If you're still working, you can contribute the full amount of your salary deferral to a Roth 401 (k), regardless of your age. For starters, custodians holding IRAs aren't required to accept contributions from savers over 70 and a half years old, according to new guidance from the IRS. Those who do so must modify their IRA contracts. Customers who are still working after age 70 and a half can generally continue to contribute to employer-sponsored 401 (k) accounts, SEP IRAs, and even consider buying physical Gold in an IRA. In fact, employers must continue to make employer contributions to the SEP IRA of an employee over 70 and a half years old if they make similar contributions to the accounts of younger employees.
People who are committed to making those tax-deductible contributions to the IRA and want to continue donating to charities through charitable distributions can also contact their spouse. However, you can make new contributions to your current employer's 401 (k) plan after you turn 70½, and you can make new contributions to a Roth IRA at any age, as long as you have earned income from work. There are no joint IRAs, so one spouse can make a deductible contribution to their own account, while the other makes a charitable distribution, Slott said. If you want to save in your 70s, it would be best to avoid those tax-deductible IRA contributions altogether, Slott said.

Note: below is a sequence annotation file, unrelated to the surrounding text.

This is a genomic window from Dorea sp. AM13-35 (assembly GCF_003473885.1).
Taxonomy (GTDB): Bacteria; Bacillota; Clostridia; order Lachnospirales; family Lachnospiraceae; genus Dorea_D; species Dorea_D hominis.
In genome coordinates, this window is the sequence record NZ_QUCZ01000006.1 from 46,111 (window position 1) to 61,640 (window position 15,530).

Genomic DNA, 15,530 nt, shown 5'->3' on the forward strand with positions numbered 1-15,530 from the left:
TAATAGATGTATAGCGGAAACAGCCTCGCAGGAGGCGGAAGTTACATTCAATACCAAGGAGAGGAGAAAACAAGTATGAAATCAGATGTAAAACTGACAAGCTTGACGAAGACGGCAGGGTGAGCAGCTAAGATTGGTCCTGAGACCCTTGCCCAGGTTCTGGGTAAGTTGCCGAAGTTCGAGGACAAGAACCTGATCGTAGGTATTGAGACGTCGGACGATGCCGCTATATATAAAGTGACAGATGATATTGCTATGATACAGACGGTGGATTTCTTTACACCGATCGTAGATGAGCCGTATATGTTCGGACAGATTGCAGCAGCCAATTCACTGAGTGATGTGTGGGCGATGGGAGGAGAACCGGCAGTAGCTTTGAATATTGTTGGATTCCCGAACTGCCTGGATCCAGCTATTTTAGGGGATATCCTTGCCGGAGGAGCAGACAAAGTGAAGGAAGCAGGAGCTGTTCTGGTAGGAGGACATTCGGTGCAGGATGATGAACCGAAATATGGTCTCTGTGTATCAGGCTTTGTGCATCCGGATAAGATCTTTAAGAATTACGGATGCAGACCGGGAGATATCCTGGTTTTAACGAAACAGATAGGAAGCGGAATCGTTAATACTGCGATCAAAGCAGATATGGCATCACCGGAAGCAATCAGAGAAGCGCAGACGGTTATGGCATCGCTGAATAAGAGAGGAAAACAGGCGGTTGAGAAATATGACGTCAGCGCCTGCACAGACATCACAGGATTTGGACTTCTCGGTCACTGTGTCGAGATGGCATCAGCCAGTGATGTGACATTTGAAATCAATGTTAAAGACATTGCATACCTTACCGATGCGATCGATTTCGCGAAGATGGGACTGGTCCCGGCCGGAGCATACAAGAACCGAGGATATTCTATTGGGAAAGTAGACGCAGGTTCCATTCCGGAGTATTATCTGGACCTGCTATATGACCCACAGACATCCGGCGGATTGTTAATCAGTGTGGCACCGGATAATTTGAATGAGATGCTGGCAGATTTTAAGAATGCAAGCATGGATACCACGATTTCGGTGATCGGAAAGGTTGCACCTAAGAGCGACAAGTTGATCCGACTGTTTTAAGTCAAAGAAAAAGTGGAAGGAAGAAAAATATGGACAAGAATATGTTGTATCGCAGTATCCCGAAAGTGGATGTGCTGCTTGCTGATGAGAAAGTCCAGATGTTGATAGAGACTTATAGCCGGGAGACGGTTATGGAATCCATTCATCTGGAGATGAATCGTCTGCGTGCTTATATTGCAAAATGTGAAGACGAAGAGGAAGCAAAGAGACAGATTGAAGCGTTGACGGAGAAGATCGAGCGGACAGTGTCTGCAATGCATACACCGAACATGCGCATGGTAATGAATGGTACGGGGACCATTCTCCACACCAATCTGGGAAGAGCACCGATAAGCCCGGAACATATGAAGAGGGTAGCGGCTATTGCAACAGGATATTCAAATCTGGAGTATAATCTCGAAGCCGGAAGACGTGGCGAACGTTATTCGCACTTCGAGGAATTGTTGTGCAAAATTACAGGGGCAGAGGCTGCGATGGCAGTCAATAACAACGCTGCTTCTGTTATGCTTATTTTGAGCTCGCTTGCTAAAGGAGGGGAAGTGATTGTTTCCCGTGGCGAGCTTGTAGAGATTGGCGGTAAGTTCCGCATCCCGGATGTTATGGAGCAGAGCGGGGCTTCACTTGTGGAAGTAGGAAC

Since both are over 70 and a half years old, they can't contribute to traditional IRAs, but they can contribute to a Roth IRA. If you continue to work, you can avoid the required minimum distributions and continue to make contributions to your 401 (k) or SEP IRA account sponsored by your employer. Converting money into a Roth account doesn't allow you to make the minimum distribution required for that year: the IRS considers the first money you withdraw from your IRA to be the minimum distribution required before making the conversion (and your RMD is based on the balance at the end of the previous year). The Security Act complicates this strategy for people who want to continue saving on their IRA after 70 and a half years, but who also want to make those charitable distributions with their accounts.
In addition, contributing to an IRA at this age can have unexpected planning implications, such as changing your charitable giving strategy. That is, the Security Act now allows people over 70 and a half years old to make tax-deductible contributions to an IRA. The rules for contributing to an IRA after 70 and a half years depend on whether the account is a traditional IRA, a Roth IRA, or an SEP IRA. This savings and investment account allows you to contribute wage deferral contributions as an employee.
In this case, they make non-deductible contributions to the IRA and then convert those sums into a Roth IRA, Slott said. Age and employment status affect the minimum required distributions and the ability to contribute to IRAs and 401 (k), etc. Direct contributions to a traditional IRA are not allowed after the client turns 70 and a half years old, although the client can transfer funds from another type of retirement account to their traditional IRA.